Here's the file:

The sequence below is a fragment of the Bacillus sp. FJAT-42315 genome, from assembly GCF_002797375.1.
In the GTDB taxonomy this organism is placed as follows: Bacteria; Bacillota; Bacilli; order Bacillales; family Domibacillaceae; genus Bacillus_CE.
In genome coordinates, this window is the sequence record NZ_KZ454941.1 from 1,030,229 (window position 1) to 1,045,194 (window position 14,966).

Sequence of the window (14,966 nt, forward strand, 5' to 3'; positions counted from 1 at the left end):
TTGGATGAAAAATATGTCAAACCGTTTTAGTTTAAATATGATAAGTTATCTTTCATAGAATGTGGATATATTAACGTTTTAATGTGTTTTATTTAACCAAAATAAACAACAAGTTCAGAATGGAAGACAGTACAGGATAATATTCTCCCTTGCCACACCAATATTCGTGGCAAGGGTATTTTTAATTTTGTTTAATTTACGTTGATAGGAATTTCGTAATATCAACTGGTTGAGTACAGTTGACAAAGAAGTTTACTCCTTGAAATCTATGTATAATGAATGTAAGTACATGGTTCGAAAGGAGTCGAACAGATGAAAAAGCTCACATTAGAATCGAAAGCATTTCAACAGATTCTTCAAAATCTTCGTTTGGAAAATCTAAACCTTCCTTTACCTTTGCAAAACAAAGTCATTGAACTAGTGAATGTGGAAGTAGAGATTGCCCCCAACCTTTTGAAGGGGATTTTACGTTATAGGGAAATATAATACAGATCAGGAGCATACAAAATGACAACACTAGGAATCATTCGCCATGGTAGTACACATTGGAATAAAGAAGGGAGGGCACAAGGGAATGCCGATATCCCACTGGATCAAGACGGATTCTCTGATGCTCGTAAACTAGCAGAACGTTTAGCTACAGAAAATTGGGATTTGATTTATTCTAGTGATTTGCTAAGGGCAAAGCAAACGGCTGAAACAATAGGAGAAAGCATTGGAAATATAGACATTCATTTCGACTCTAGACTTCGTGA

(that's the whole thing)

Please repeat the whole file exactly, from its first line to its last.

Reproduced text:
The sequence below is a fragment of the Bacillus sp. FJAT-42315 genome, from assembly GCF_002797375.1.
In the GTDB taxonomy this organism is placed as follows: Bacteria; Bacillota; Bacilli; order Bacillales; family Domibacillaceae; genus Bacillus_CE.
In genome coordinates, this window is the sequence record NZ_KZ454941.1 from 1,030,229 (window position 1) to 1,045,194 (window position 14,966).

Sequence of the window (14,966 nt, forward strand, 5' to 3'; positions counted from 1 at the left end):
TTGGATGAAAAATATGTCAAACCGTTTTAGTTTAAATATGATAAGTTATCTTTCATAGAATGTGGATATATTAACGTTTTAATGTGTTTTATTTAACCAAAATAAACAACAAGTTCAGAATGGAAGACAGTACAGGATAATATTCTCCCTTGCCACACCAATATTCGTGGCAAGGGTATTTTTAATTTTGTTTAATTTACGTTGATAGGAATTTCGTAATATCAACTGGTTGAGTACAGTTGACAAAGAAGTTTACTCCTTGAAATCTATGTATAATGAATGTAAGTACATGGTTCGAAAGGAGTCGAACAGATGAAAAAGCTCACATTAGAATCGAAAGCATTTCAACAGATTCTTCAAAATCTTCGTTTGGAAAATCTAAACCTTCCTTTACCTTTGCAAAACAAAGTCATTGAACTAGTGAATGTGGAAGTAGAGATTGCCCCCAACCTTTTGAAGGGGATTTTACGTTATAGGGAAATATAATACAGATCAGGAGCATACAAAATGACAACACTAGGAATCATTCGCCATGGTAGTACACATTGGAATAAAGAAGGGAGGGCACAAGGGAATGCCGATATCCCACTGGATCAAGACGGATTCTCTGATGCTCGTAAACTAGCAGAACGTTTAGCTACAGAAAATTGGGATTTGATTTATTCTAGTGATTTGCTAAGGGCAAAGCAAACGGCTGAAACAATAGGAGAAAGCATTGGAAATATAGACATTCATTTCGACTCTAGACTTCGTGA